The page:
Sweden ends contract with science publisher Elsevier, moving for open access for scientific articles

Elsevier, the publisher of top magazines Cell, The Lancet and many others, enjoys billions of dollars in yearly revenue at a high profit margin (37%).

Sweden, like many other European countries, is aiming for full scientific "open access" (free article reading) by 2026. In 2017, Swedish universities paid Elsevier €1.3M ($1.5M) for article publications and €12M ($14.1M) for access to articles.

Now Sweden is demanding that Elsevier make Swedish research content fully available to the public and make its 1,900 journals fully available to Swedish researchers, all at a reasonable price to Swedish universities.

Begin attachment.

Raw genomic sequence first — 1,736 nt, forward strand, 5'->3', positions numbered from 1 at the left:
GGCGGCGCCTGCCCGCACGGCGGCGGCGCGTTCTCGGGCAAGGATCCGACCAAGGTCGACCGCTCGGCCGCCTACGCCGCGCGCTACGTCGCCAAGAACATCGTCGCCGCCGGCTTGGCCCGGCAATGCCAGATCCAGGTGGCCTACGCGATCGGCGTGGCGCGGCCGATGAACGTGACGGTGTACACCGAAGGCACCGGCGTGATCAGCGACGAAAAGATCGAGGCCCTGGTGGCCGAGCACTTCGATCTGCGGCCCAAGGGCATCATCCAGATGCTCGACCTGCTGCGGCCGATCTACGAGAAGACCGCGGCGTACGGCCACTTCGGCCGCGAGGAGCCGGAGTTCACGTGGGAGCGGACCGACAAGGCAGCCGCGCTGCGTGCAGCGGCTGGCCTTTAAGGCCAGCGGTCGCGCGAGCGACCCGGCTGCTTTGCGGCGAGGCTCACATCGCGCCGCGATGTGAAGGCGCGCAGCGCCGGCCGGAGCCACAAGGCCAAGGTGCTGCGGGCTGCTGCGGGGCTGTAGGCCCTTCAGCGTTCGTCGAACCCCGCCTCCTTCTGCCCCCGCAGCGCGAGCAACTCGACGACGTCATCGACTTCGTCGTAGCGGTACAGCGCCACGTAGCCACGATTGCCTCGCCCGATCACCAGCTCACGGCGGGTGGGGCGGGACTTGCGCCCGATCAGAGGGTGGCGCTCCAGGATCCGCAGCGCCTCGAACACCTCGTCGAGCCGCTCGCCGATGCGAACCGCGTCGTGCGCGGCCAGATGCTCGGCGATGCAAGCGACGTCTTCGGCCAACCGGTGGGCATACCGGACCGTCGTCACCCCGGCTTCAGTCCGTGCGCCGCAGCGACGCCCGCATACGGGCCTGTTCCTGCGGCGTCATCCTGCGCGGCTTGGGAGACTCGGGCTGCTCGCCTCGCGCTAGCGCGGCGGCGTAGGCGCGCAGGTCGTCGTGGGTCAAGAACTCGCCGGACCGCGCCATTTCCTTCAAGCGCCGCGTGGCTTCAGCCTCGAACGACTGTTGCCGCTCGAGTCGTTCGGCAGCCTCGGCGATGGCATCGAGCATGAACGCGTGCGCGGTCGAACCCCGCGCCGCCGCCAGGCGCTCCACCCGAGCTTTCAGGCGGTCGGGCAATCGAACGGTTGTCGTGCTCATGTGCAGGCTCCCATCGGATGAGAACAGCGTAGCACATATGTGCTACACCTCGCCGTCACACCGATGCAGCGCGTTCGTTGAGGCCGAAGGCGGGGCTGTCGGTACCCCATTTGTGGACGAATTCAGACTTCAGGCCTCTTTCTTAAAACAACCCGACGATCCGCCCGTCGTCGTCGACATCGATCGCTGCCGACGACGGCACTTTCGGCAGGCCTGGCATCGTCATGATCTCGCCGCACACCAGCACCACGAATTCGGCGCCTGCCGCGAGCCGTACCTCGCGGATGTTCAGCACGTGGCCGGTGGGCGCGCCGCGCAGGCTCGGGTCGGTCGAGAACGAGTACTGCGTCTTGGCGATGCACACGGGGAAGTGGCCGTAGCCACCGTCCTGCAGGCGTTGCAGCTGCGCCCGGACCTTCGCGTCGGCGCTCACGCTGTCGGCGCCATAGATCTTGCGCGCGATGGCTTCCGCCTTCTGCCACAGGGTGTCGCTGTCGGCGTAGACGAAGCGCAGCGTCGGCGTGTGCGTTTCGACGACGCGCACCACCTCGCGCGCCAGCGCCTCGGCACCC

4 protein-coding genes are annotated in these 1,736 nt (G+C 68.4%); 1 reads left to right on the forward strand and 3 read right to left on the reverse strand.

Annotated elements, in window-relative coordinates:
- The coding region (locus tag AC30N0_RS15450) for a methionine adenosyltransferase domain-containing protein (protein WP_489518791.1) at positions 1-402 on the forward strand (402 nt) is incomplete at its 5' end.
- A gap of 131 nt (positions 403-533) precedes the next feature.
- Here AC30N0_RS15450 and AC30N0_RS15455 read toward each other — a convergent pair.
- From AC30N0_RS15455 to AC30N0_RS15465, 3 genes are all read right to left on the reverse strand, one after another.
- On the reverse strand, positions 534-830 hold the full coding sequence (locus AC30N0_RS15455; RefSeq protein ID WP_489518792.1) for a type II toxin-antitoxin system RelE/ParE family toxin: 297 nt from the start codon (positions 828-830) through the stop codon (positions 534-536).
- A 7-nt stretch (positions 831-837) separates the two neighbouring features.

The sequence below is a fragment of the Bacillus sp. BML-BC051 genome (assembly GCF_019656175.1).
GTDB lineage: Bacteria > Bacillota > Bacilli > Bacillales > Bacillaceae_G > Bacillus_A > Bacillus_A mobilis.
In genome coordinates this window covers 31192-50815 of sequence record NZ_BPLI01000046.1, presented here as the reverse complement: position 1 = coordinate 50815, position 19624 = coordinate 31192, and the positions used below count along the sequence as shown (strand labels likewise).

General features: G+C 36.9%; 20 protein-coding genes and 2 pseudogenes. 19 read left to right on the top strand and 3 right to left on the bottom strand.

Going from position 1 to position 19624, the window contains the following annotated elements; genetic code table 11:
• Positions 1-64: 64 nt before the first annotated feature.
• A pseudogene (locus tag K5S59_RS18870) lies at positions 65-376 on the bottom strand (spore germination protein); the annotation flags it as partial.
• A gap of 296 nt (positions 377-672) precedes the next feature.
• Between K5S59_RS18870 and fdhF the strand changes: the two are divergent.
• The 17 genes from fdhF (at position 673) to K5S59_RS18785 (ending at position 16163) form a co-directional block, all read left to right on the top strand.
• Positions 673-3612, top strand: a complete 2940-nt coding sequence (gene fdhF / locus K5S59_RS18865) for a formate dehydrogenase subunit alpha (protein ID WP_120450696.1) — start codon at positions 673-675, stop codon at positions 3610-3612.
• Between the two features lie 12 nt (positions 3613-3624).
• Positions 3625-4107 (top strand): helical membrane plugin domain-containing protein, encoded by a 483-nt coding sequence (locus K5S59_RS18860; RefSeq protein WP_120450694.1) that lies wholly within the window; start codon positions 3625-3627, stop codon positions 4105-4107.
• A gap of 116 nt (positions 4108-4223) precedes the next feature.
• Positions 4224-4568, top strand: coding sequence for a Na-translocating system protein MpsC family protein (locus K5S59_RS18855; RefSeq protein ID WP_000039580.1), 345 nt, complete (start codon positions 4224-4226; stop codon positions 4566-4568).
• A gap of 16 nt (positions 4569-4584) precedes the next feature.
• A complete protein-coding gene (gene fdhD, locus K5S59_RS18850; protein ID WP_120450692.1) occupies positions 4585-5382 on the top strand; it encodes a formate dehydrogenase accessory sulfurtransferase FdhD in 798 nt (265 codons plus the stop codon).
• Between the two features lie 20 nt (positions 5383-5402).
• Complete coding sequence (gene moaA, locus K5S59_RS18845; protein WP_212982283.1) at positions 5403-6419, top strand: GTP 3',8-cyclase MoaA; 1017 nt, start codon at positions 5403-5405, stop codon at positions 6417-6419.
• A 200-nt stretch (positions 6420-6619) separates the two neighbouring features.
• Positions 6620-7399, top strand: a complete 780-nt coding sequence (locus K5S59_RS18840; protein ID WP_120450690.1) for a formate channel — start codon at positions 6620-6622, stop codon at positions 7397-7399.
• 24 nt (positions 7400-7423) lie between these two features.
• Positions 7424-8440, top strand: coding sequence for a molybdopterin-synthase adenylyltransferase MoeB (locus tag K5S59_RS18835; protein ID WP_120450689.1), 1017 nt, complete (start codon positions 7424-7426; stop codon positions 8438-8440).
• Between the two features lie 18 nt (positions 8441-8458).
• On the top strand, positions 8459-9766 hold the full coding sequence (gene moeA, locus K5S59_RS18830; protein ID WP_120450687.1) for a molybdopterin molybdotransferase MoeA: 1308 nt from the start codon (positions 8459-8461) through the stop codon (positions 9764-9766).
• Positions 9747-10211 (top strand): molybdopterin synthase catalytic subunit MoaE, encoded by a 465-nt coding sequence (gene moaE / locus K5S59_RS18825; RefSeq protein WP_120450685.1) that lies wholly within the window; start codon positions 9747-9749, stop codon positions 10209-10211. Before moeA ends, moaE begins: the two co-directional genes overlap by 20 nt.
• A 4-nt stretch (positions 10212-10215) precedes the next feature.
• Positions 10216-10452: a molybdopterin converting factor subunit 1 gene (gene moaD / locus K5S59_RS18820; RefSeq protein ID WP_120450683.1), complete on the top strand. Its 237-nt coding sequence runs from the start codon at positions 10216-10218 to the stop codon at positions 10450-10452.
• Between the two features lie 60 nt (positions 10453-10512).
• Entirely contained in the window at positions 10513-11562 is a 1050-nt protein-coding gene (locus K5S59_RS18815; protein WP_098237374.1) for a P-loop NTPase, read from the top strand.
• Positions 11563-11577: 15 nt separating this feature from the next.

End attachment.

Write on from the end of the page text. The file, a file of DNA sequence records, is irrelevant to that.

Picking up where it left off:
But the Swedes and Elsevier were unable to reach a deal. Starting June 30, Swedish researchers will no longer be publishing in Elsevier and will not have access to Elsevier magazines.

Feuds between nations and science publishers are becoming quite common. Recently France declined to renew its deal with Springer and Germany battled Elsevier on fees.

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